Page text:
Hillslopes are responsible for the production and transport of sediments within a landscape (Gilbert 1877). Since the hillslope gradient and morphology tend to vary across a landscape, it is expected that the erosion and sediment delivery would also be non-uniform. In this study, we explore the probability of the flux at a particular point in the catchment reaching the river mouth using connectivity and the Revised Universal Soil Loss Equation (RUSLE) in the Pranmati river catchment (a small 3rd order Himalayan river catchment within the Ganga River system). Methodology involves characterising the hillslopes of Pranmati river catchment centered on land use and land cover units. Using RUSLE, the sediment yielding capacity of various land cover units are estimated based on which potential source areas are marked. The sediment connectivity within the basin is also calculated by generating a sediment connectivity map of the area using method given by Borcelli et al. (2008). The catchment is categorized into four classes – (A) Highly connected zones with high sediment yielding capacity (B) highly connected zones but low yielding capacity (C) poorly connected zones but high yielding capacity (D) poorly connected zones and low yielding capacity. The area is then mapped on the basis of the defined classes and potential areas of erosion and storage are identified. Our results show that about 62% of the catchment area has low connectivity implying sediment flux generated in these zones have a low probability of leaving the catchment. Only 11% of the catchment area has sediment yield greater than the mean yield per hectare. The sediment generated from this small area of the catchment contributes 93% of the total sediment production of the catchment. References Borselli, L., Cassi, P., & Torri, D. (2008). Prolegomena to sediment and flow connectivity in the landscape: a GIS and field numerical assessment. Catena, 75(3), 268-277. Gilbert, G. K. (1877). Geology of the Henry mountains (pp. i-160). Government Printing Office.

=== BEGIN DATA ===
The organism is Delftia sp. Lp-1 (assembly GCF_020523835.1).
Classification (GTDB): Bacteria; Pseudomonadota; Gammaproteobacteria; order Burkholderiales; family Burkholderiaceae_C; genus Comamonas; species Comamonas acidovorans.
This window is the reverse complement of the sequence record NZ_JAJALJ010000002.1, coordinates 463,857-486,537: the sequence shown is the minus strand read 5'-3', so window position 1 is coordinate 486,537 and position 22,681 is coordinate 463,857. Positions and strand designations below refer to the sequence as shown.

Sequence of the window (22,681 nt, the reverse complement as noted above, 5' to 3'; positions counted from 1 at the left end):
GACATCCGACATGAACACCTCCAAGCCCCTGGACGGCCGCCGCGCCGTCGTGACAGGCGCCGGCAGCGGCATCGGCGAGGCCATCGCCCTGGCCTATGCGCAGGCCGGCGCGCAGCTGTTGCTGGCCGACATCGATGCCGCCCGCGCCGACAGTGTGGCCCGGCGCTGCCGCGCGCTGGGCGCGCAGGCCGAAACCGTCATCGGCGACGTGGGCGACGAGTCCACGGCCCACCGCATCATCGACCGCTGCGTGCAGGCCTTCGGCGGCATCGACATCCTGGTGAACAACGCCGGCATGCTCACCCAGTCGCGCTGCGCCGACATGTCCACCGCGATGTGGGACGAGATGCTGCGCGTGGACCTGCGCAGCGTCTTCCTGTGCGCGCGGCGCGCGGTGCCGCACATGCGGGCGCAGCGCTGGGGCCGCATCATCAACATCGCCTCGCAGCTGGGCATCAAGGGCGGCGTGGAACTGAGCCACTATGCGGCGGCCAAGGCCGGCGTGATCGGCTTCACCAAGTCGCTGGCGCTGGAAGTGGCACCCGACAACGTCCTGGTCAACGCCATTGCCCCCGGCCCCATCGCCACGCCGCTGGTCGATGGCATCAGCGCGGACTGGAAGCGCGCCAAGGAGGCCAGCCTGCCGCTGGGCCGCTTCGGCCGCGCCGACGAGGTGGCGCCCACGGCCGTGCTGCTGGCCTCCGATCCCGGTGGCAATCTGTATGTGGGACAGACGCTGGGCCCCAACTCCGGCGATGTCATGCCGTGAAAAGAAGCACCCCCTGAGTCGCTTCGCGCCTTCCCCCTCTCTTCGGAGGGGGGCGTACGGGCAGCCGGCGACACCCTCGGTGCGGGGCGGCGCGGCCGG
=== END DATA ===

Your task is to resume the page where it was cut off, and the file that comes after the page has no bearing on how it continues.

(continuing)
Rain gardens are green stormwater infrastructure that are designed to leverage natural processes to mitigate the impacts of urban stormwater through capturing, infiltrating, and filtering run off. Overtime these systems have the potential to buildup fines and nutrients, impacting their sustainable function. A rain garden’s performance depends on its ability to infiltrate runoff which can be reduced by clogging. Another concern is the potential transport of contaminants from rain gardens to groundwater through deep drainage. This study analyses the spatial and temporal distribution of fines and nutrients in three rain gardens through comprehensive field tests, laboratory testing, and computation analysis. Geomorphic studies were performed by integrating the digital elevation models, derived from Lidar surveys, with the FastMech solver within International River Interface Cooperative (iRIC) software, to model shear stress distribution and sediment transport relative to spatial observations of soil texture and nutrient concentrations within the rain garden. The soil properties were also used in creating models of water infiltration and nutrient sorption using Hydrus 1D. Results show that shear stresses in localized sections of each rain garden can be correlated with fines and nutrient distributions, allowing for prioritizing locations for maintenance. To conclude, LiDAR scans, flow and shear stress models, infiltration and nutrient transport models, field and laboratory soil tests can help us understand the surface dynamics and soil attributes, and gradually gain insight into the GSI performance with time.